While the Victoria Police have denied that another arrest has been made in the Gurshan murder case, it has not answered the question how the toddler got ‘unconscious’ before being taken around by Gursewak Dhillon.
A media report had yesterday claimed that Gursewak Dhillon’s wife Simrat Kaur had been arrested for helping her husband dispose of the toddler’s body.
Meanwhile, a report from India says that Gursewak Singh Dhillon was opening a door that accidentally hit Gurshan and then panicked when the child fell unconscious, father of the accused said.
However, the cause of death could not be detected in the autopsy.
Pragat Singh Dhillon had told the Indian media that the toddler’s death resulted from an ”innocent mistake”.
Pragat Singh Dhillon, a retired army captain living near the Punjab city of Jalandhar, said his son had given him an account by telephone of what happened.
”Three days back, Gursewak told me on the phone that as he opened the main door to his residence in Melbourne, which he shared with 12 others, including parents of Gurshan, he hit the boy. He said he could not see from outside that Gurshan was standing next to the door, and the child got hit and fell unconscious,” he told the Indian Express newspaper.
Mr Dhillon said Gursewak told him he shook Gurshan to try to wake him up, but the child didn’t respond. ”He then called out to Gurshan’s mother, who was taking a bath, and his own wife, Simrat Kaur, who was in the kitchen at the time, but both couldn’t hear his calls. He then put the child in his car to take him to hospital,” he told the Indian Express.
”Gursewak said, on the way, his car fuel finished and he got it filled, and then it seemed to him that the child may be dead. It frightened him, and afraid of being charged with murder, he dumped the child.”
Mr Dhillon claimed his son was afraid that nobody would believe his story. If Gursewak had had the courage to admit his mistake, instead of hiding it, he would ”not be in such deep trouble”, the Indian Express reported Mr Dhillon as saying.
Earlier, Gursewak Dhillon, had admitted disposing of the body but denied deliberately injuring the child. He told police the boy was accidentally knocked unconscious on Thursday at the house in David Street, Lalor, where he had been staying.
Dhillon has claimed he panicked and put the unconscious boy in the boot of a car, drove for about three hours and dumped the body 20 kilometres away in Oaklands Junction without checking if the three-year-old was alive. An autopsy has failed to find a cause of death and there were no signs of life-threatening injuries.
Police say that if Dhillon’s version of events is true, it is probable that Gurshan would have recovered from the accident if he had not been trapped in a car boot for hours. Police have seized the Commodore sedan Dhillon said he used on the day. Forensic experts will test the car to see if the boy could have suffocated in the boot or could have died through carbon monoxide poisoning from a faulty exhaust.
Meanwhile, hearing in the case against Dhillon has been adjourned till June 29th . The hearing in the Melbourne Magistrates Court on Tuesday morning lasted only one minute as the prosecution wanted some time to prepare the case and collect more evidence againt Dhillon.
Earlier, Detective Senior Sergeant Ron Iddles of the homicide squad said Dhillon lived at the same address in David Street, Lalor as three-year-old Gurshan, his parents and six others.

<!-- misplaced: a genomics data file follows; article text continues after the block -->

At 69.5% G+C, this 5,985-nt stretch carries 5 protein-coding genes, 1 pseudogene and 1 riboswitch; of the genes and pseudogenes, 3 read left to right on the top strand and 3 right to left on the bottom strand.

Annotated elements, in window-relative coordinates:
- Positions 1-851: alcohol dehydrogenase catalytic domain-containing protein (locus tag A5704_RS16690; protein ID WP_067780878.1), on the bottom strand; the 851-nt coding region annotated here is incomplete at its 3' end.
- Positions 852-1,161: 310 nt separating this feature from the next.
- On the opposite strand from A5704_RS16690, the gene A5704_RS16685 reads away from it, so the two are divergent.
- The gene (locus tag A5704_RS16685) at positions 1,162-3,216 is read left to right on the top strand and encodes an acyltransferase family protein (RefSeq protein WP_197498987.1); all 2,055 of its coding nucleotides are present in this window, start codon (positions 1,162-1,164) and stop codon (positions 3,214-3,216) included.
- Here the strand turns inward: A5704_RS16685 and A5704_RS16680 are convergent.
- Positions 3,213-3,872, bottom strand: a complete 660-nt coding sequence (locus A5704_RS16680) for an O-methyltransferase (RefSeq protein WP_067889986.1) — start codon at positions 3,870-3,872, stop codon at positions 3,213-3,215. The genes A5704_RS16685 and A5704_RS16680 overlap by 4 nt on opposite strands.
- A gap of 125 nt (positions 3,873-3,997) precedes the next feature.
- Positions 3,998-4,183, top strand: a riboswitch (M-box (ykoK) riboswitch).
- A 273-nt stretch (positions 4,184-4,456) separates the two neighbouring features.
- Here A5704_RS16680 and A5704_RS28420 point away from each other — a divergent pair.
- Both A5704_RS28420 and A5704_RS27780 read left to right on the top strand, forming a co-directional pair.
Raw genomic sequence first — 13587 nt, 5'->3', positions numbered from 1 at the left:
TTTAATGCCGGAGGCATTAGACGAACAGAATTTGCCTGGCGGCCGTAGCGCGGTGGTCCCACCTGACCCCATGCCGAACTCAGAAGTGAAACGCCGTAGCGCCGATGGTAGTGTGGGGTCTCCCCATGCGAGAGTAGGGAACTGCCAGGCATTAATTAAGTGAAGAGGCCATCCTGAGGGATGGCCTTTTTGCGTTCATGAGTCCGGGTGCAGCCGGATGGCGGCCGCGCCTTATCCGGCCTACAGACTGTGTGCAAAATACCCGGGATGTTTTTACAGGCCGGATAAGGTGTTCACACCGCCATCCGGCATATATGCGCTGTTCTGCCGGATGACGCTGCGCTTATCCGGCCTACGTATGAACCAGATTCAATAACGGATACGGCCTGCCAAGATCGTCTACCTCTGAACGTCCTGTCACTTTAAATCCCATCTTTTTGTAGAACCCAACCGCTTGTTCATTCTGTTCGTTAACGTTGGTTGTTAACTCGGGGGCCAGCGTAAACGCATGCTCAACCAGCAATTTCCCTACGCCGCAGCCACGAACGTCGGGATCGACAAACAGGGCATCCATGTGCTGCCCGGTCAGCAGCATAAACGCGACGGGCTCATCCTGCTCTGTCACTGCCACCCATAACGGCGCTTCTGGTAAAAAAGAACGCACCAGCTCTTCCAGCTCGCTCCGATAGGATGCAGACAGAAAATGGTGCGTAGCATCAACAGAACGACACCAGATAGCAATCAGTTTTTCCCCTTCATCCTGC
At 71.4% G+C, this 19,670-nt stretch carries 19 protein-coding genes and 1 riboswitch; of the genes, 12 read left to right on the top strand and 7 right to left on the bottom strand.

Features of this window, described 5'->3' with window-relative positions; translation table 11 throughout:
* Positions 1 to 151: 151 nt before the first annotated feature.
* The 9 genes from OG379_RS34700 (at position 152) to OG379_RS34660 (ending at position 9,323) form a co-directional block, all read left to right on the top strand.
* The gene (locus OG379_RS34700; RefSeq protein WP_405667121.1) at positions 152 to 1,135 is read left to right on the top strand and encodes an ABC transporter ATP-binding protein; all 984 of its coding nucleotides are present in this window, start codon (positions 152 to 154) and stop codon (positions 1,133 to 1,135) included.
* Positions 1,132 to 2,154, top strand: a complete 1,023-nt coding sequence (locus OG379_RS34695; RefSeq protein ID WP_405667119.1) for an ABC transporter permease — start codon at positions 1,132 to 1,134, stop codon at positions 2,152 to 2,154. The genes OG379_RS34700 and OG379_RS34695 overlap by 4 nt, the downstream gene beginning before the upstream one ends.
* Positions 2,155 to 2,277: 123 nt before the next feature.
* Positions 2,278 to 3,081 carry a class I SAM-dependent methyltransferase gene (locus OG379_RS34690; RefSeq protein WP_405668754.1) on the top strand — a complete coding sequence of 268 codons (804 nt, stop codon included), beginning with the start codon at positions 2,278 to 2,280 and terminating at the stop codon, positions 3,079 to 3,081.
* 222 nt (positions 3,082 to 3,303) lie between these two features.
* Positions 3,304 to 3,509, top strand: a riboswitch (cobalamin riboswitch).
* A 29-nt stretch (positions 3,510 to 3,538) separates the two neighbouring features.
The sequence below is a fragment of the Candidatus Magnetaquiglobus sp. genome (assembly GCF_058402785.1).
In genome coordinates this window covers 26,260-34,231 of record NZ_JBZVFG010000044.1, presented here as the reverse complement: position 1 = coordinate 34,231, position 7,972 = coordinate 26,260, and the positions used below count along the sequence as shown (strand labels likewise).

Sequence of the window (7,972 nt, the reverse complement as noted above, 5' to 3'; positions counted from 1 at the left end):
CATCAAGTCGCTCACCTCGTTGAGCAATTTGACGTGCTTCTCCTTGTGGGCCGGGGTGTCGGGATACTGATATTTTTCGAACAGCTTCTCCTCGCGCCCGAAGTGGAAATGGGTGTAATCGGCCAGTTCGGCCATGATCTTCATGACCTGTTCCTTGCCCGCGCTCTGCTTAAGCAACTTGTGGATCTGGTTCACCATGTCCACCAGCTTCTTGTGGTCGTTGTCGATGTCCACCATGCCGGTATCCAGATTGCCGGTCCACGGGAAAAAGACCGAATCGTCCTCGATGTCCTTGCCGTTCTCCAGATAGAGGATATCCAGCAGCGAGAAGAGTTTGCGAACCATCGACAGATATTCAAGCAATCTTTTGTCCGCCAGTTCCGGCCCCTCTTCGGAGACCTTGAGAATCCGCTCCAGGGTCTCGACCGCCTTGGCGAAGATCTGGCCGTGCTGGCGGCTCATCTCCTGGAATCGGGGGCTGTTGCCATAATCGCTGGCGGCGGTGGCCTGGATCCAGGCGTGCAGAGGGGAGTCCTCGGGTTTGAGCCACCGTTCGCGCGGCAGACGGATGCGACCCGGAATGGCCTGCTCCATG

Detective Senior Sergeant Iddles said Dhillon ‘‘placed the child in the boot of his car unconscious but still alive’’.‘‘He then drove up to at least three hours with the child in the boot of the car, eventually stopping at Oaklands Junction, where he placed the child from the boot into the grass and did not check to see if the child was alive, then returned to 28 David Street, Lalor,’’ Detective Senior Sergeant Iddles said.
Dhillon was arrested at a friend’s house in Mill Park, in Melbourne’s north, at 10am today.
Detective Senior Sergeant Iddles gave no evidence about how the little boy came to be unconscious.
Dhillon appeared before the hearing dressed in a white polo shirt, black tracksuit pants and brown thongs and appeared calm throughout the hearing, referring to the dead boy at one stage as ‘‘the kid … the kid that died’’ when asked who lived with him at the David Street address.
Detective Senior Sergeant Iddles said police opposed bail because Dhillon had few ties to Australia and was under investigation by immigration officials over allegations his passport may be false.
Dhillon, a part-time taxi driver who just bought a small truck and was due to start full-time work with a courier company on Wednesday, lives in Lalor with his wife. He has a daughter in his native India.
Dhillon applied for bail, offering to leave his passport and driver’s licence with police and initially telling the bail justice he could stay at the Mill Park house where he was arrested.
But Detective Senior Sergeant Iddles said police had spoken with the man’s friend and were told that ‘‘because of the events that transpired today he (Dhillon) is no longer welcome there’’.
Dhillon then gave the phone number of another friend, a man with whom he plays cricket and who lives in nearby Epping.
He said his friend would be happy to take him in as long as the media was kept away from the man’s house.
First bail justice Ben Czerniewicz, then homicide squad Detective Inspector Steve Clark tried the number, but found it to be out of service.
Mr Czerniewicz then remanded Dhillon in custody amid concerns that he posed an unacceptable flight risk and could also tamper with witnesses in the case.
Dhillon is due to appear in the Melbourne Magistrates’ Court on Tuesday.
Gurshan’s body was discovered by a council worker in St John Road, Oaklands Junction just before 7pm, around six hours after he disappeared from a Lalor house 20 kilometres away that his parents shared with up to 11 other people.